Notes for Troops Proceeding to North Africa

The following has been taken from a pamphlet issued to troops on their way to North Africa. I will cover only a few issues.

I-North and Northwest Africa

Your present journey will be taking you to new parts of the world where the people, their customs and manner of living and the geography of the country will be, for the majority of us, completely strange and foreign.

You will, of course want to know and respect the people in whose country we are stationed. They will judge us by our conduct as individuals. You are, in a very real sense, an ambassador of our nation.

You may be asked this question by the inhabitants:

“Why have you come?”

The answer is straightforward and simple. We have come to drive out the common enemy. We seek no territory or material gains. The people of this area are our traditional friends. We want to keep them as friends. We have come to help them, not to oppress them.


The country of Algeria and French Morocco is generally of the same type and consists of a fertile coastal strip, in rear of which rise three mountain ranges which in general run parallel to the coastal outline. Between these ranges in certain localities you will find agricultural or grazing lands. Large sections of these three mountain ranges are barren, rocky, and practically inaccessible. In rear of the innermost of these ranges lies the Sahara Desert.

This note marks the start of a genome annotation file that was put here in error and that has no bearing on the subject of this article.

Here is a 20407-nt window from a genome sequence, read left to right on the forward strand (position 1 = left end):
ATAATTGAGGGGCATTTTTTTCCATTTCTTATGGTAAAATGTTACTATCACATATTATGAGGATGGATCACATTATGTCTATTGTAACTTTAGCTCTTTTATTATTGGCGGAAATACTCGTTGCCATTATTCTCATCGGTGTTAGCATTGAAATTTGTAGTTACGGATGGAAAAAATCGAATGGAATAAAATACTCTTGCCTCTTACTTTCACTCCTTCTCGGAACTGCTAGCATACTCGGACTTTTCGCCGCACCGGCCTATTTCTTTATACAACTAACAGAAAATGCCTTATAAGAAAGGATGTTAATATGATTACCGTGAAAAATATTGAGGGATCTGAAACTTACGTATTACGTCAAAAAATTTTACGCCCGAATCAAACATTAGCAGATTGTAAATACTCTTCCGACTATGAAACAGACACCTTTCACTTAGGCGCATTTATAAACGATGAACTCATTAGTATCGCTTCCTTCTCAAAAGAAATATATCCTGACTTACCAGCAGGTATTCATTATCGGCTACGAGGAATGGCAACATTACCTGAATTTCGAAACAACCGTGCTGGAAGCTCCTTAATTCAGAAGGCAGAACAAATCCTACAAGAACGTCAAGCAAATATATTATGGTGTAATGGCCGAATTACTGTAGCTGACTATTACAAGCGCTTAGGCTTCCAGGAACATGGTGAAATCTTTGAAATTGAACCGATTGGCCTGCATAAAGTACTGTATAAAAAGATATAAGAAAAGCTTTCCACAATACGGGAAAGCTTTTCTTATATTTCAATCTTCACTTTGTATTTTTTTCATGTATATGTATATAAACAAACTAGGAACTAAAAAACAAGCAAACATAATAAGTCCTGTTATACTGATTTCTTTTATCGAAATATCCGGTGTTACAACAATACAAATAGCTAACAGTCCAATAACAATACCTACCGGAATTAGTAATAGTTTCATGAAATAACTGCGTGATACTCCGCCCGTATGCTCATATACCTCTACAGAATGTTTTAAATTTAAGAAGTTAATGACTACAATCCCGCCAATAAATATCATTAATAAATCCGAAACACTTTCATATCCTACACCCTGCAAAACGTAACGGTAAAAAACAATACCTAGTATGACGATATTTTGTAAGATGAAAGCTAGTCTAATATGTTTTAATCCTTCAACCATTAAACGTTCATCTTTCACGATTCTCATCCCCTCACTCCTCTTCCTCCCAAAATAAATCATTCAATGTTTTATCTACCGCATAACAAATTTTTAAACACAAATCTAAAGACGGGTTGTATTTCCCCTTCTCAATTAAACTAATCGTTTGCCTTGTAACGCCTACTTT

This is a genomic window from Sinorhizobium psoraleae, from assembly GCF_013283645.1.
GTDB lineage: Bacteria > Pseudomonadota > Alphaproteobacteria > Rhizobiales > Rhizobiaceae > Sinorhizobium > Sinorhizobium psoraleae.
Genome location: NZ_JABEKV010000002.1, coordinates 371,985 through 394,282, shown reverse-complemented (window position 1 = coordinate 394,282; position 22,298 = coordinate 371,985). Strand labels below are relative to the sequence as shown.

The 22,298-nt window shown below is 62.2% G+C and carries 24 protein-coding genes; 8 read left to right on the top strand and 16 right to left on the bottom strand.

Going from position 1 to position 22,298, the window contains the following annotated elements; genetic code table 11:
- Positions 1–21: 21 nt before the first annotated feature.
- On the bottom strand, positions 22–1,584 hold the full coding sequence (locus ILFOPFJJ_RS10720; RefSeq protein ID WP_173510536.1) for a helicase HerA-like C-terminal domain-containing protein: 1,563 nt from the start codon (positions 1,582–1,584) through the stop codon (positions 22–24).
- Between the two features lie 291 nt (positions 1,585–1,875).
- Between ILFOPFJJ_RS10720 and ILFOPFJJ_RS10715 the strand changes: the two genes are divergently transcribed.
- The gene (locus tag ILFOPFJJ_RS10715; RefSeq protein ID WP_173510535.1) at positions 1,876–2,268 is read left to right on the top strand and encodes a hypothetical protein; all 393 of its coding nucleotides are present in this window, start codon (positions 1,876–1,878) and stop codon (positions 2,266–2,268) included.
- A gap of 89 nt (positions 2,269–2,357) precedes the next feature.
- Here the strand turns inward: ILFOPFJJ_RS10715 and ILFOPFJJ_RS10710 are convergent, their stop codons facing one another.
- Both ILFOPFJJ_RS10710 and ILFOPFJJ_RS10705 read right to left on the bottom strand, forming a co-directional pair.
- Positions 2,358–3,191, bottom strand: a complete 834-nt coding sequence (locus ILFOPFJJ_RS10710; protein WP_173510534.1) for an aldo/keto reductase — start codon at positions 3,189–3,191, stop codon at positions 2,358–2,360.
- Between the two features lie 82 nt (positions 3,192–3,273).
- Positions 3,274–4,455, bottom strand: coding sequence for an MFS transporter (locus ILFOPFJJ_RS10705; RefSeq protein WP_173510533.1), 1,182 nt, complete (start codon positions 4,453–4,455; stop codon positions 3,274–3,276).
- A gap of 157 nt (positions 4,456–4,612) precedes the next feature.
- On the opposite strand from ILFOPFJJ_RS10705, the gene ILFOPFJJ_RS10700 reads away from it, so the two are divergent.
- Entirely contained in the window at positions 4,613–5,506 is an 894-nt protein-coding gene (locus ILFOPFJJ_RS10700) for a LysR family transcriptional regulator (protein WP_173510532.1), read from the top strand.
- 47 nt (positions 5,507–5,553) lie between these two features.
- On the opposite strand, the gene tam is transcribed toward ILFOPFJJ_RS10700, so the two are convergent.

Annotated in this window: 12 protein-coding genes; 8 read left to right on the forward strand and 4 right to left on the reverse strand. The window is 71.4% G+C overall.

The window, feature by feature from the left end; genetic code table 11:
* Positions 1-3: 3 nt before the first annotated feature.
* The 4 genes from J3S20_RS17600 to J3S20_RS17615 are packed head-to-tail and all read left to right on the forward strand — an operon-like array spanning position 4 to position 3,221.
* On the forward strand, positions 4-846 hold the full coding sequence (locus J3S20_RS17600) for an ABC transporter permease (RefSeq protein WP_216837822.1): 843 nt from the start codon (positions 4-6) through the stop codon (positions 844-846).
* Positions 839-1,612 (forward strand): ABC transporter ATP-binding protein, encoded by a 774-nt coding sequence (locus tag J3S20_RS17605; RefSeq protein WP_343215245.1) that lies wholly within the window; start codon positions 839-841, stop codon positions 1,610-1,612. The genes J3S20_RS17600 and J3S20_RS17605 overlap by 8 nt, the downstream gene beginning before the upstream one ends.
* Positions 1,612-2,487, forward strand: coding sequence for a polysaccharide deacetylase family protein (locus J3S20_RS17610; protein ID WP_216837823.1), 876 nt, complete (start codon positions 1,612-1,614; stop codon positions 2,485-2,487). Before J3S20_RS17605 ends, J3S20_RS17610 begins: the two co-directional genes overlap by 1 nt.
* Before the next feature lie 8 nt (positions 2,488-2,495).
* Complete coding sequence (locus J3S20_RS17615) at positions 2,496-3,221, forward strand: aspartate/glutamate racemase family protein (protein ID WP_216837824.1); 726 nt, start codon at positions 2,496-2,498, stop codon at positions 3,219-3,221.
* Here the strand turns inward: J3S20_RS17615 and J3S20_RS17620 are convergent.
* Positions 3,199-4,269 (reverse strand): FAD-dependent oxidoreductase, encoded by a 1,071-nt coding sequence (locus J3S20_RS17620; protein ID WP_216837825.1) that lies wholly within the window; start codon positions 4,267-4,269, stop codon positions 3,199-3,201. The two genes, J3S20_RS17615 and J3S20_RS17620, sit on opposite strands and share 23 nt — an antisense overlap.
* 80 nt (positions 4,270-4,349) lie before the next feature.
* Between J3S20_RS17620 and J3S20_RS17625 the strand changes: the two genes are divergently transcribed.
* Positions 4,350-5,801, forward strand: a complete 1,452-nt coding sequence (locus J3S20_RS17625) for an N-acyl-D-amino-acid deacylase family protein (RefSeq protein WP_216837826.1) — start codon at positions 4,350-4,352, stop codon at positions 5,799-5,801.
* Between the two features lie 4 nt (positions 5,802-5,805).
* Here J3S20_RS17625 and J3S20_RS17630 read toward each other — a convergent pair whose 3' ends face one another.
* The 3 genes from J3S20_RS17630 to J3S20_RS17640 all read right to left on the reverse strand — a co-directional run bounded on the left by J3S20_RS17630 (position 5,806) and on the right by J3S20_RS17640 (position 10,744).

The climate of these countries varies considerably depending where you are. The coastal towns are apt to be damp and oppressive in summer, and though the winters are cold, they do not compare to our English winters. But it is apt to turn chilly at sundown, which is the time when cold may easily be caught after the heat of the day.

In the mountain areas, the climate is mild in summer; the days may be hot, but the nights cool. Winter in the mountains is in general cold with light North winds and occasional snow. Rain is infrequent in these areas.

During the entire year a strong North wind called the SIROCCO may sweep the country. This wind is dry and hot, usually carries fine sand and dust and is very trying. In addition, dust storms are fairly frequent during the summer and may occur during the winter.

Mirage is of fairly frequent occurrence in Desert Regions. It generally occurs early in the morning. These mirages are apt to be very confusing to troops not used to them, for as a result of images, ranges are hard to estimate and objects take on a deceptive appearance. But it should not be imagined that Mirage-as the cinema leads us to suppose-invariably presents visions of Dorothy Lamour or Hollywood palaces. The usual Mirage is a distortion of distant views, such as hilltops floating in the air or suppressed completely by heat haze, and a general confusion of perspective.

Careless Talk

Finally a word to the wise. The whole of North Africa has been flooded, in the last two years, with Axis agents who will be eager to obtain all information possible about our plans, our strength, our troop dispositions; in fact, any type of information. A clever agent may get the complete plan by piecing together small scraps of conversations. Remember silence will save your life and the lives of your fellow soldiers, so DON’T talk or let your friends talk about military affairs.

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